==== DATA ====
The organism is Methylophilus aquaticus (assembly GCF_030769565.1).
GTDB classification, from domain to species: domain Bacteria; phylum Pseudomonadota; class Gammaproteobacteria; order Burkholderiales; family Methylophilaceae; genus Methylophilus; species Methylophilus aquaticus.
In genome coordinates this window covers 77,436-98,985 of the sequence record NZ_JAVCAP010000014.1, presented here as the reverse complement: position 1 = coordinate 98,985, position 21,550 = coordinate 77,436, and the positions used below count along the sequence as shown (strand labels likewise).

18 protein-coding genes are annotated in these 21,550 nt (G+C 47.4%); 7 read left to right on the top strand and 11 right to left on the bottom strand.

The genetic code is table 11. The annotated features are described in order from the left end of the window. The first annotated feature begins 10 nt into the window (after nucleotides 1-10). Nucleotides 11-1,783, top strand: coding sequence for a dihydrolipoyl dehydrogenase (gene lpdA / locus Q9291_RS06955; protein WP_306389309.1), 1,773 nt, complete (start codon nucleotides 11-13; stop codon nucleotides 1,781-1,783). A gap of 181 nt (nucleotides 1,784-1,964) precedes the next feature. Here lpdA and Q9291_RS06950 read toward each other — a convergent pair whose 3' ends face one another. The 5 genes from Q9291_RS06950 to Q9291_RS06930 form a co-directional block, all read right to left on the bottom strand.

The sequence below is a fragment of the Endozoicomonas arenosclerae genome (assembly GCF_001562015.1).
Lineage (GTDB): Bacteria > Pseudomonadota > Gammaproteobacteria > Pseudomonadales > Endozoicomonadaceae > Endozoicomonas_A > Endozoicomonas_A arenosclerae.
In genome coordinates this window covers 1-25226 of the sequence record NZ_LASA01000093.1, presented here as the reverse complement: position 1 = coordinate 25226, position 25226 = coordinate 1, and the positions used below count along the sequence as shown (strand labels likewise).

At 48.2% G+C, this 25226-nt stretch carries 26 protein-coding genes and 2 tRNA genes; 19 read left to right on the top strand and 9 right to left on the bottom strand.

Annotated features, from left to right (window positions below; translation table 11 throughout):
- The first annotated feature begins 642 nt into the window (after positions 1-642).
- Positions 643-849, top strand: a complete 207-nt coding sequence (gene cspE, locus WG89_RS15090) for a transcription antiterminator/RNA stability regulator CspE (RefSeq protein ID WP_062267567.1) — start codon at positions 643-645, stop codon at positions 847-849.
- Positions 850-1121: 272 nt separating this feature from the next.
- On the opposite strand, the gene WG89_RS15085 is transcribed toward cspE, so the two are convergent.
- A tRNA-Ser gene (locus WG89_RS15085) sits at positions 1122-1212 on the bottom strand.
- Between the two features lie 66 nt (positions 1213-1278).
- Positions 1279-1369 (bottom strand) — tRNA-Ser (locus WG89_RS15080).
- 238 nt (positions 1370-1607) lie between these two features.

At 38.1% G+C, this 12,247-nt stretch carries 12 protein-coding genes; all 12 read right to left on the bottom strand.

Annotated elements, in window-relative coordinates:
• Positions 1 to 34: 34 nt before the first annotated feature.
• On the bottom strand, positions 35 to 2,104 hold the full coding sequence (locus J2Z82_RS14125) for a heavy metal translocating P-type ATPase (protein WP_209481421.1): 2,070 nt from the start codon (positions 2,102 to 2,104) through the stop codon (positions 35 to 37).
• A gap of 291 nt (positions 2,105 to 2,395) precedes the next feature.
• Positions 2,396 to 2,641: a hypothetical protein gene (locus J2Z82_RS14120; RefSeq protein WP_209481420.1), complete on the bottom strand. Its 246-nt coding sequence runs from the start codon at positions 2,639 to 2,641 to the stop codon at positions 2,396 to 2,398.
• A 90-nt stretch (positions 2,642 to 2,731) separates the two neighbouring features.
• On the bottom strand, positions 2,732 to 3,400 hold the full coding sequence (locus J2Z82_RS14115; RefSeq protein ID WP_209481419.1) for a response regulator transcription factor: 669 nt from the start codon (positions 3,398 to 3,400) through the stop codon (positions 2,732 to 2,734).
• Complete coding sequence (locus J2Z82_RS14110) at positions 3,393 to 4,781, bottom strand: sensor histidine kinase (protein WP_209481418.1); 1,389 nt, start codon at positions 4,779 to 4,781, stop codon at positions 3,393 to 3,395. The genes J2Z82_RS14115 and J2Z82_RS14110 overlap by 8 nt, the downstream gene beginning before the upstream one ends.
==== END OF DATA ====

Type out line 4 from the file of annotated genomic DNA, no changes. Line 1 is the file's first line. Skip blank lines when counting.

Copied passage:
18 protein-coding genes are annotated in these 21,550 nt (G+C 47.4%); 7 read left to right on the top strand and 11 right to left on the bottom strand.